People around a table of touchable taxidermy specimens
New tables of touchable specimens were introduced for visitors in the 2000s.

The last substantial update to the fabric of the building took place in 2013, when the Museum closed for a year to fix the leaks in the glass roof. Taking advantage of the closure, a major piece of conservation work was undertaken on the seven whale specimens suspended from the roof. Having been on display for over 100 years, the whales were in need of considerable TLC.

A conservation team worked on the whale skeletons during the Museum’s closure for roof repairs in 2013.

Today, new and exciting changes are afoot as we embark on the first major changes to our permanent displays in almost 20 years. New high-end showcases will present displays under the concept of Life, As We Know It – beautiful presentations of the diversity of life, and the importance and fragility of biodiversity and human impact on the environment. The new exhibits will look at how the biological processes of evolution combine with the geological processes of our dynamic Earth to give rise to the immense, interconnected variety of the natural world.

Looking back across the decades we can see that the Museum is never static, but instead constantly changing and adapting, shifting from its foundation as a Victorian centre of academia to the accessible and engaging space we know and love today.

The Life, As We Know It redisplay project is supported by a generous gift from FCC Communities Environment.

A genetic map of Britain

Our Settlers exhibition tells the story of the peopling of Britain, from the arrival of the earliest modern humans over 40,000 years ago to the population of the present day. At the centre of the exhibition is a genetic map of Britain – the first of its kind to be produced of anywhere in the world. But what exactly does this map show us and how was it created? Brian Mackenwells from the Wellcome Centre for Human Genetics explains…

While maps can be used to show us where we need to go, the one at the heart of the People of the British Isles study was used to show us where we’ve been. Researchers from the Wellcome Centre for Human Genetics wanted to reach back through time by looking at our genetic code.

We obviously can’t travel back a hundred years and sequence people’s DNA, so the next best thing is to sequence the genome of people whose grandparents were all from the same rural area. This is because people in rural areas at that time had a tendency not to travel very far, so the researchers guessed that the genes of their descendants would be like (slightly jumbled) snapshots of the genetic history of the area they were from.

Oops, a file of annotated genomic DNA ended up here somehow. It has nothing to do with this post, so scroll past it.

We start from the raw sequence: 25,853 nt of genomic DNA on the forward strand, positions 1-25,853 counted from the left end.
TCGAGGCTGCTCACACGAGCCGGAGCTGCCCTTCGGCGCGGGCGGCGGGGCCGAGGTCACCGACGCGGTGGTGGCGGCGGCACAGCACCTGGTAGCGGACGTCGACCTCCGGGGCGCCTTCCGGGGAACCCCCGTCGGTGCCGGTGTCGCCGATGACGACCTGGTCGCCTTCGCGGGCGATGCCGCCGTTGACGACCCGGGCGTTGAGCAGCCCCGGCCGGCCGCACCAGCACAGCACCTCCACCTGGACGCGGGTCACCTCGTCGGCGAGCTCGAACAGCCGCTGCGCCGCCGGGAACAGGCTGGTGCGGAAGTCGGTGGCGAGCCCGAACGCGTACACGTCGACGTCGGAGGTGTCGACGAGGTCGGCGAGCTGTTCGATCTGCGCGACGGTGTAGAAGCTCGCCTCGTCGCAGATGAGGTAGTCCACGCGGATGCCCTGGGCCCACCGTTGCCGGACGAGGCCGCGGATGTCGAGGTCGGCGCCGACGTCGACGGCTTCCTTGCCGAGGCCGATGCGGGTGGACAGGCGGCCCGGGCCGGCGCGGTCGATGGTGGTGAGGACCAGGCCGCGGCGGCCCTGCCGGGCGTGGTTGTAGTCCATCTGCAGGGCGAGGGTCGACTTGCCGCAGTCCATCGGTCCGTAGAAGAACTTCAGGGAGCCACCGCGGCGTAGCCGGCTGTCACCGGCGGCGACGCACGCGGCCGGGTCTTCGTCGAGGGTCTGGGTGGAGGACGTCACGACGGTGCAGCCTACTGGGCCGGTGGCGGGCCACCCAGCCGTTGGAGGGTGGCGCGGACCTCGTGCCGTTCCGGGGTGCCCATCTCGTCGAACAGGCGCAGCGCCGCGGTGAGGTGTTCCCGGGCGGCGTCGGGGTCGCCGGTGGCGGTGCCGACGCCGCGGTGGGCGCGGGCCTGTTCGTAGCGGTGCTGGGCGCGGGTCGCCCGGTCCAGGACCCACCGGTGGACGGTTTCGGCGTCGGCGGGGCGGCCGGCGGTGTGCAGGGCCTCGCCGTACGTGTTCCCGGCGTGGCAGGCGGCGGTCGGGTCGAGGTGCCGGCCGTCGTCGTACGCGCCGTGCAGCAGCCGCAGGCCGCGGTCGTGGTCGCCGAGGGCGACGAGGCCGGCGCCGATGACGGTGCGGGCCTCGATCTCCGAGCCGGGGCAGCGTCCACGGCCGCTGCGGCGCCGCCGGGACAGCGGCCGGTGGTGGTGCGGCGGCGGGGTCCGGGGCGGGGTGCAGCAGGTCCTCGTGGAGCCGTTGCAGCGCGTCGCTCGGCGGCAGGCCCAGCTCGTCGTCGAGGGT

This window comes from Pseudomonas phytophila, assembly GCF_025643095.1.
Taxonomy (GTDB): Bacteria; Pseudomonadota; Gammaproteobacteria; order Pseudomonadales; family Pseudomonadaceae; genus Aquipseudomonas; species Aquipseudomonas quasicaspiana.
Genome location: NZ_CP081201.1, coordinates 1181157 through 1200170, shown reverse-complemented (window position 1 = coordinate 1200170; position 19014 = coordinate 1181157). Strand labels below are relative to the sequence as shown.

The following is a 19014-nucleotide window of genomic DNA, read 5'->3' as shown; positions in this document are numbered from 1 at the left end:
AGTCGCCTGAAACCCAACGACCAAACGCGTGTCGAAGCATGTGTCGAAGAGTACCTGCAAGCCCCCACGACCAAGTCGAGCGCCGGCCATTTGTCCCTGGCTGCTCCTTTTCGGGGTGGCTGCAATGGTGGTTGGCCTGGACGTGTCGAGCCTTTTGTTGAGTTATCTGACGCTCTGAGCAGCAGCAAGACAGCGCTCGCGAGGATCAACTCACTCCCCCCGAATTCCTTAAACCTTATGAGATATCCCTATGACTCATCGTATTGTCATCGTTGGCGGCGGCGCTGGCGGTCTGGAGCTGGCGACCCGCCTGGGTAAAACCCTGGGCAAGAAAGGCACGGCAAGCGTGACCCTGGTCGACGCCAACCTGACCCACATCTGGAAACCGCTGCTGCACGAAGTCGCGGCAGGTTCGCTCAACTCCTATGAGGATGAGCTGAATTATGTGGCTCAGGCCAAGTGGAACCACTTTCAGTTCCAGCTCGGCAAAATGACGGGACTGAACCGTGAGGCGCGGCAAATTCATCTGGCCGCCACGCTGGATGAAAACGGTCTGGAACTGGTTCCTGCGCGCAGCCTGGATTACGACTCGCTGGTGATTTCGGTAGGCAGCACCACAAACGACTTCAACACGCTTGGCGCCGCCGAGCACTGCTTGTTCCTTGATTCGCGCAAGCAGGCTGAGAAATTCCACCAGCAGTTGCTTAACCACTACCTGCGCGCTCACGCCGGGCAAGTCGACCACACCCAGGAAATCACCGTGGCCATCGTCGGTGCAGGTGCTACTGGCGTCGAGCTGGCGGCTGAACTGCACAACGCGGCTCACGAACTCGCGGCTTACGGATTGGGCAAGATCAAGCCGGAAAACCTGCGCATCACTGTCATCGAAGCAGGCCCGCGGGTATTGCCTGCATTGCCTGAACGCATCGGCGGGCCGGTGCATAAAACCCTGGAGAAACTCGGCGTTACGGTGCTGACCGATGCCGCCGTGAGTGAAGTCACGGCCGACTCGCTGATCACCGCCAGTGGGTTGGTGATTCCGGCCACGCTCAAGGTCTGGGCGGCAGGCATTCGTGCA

This video, commissioned from Oxford Sparks especially for the exhibition, expands on this idea.

So the People of the British Isles researchers sequenced the DNA of just over 2,000 people and set to work analysing it all. The scientists looked for individuals with common genetic patterns and grouped them together. They had no idea where the individuals were actually from; the system just grouped people whose small genetic variations seemed to be the most similar to each other.

Here’s an example of the process. Imagine you were presented with a list of colours like these and asked to group them.

You would probably group them something like this:

There would be a ‘sort of red’ group, a ‘sort of green’ group, and a ‘sort of blue’ group. This is what the pattern-matching system was trying to do with genetic codes: make clusters of people who seemed to be similar to each other based on very small genetic variations.

But the really surprising bit came next. We took each individual in the study and plotted them on a map of Britain based on the location of their grandparents, using a symbol to denote which genetic cluster they had been placed in.

We weren’t sure what to expect. Would the symbols be spread out randomly over the map,  or would there be groupings? What might the groupings mean?

The result was striking: the genetic clusters are, for the most part, linked to quite specific geographical areas, as you can see in the final map here.

The People of the British Isles genetic map of Britain was the first map of its kind of anywhere in the world. Each marker represents a participant in the study, and the different symbols represented different genetic clusters. It’s clear that the genetic clusters are connected with geography.

What is this map revealing to us? When we compared these different groups to the unique genetic markers of different European populations, working with archaeologists and geographers, we were able to start to understand the meaning of the map. You can clearly see the genetic footprints left by historical migration and events from hundreds of years ago. The video below explains more about this.

The locations of many of the clusters correspond to regions controlled by known historical tribes and kingdoms. The map also shows how places like Northern Ireland and Western Scotland seem to share a genetic heritage.

You can learn more about the map, and the things we’ve learned from it, at the Settlers exhibition until the 16 September 2018.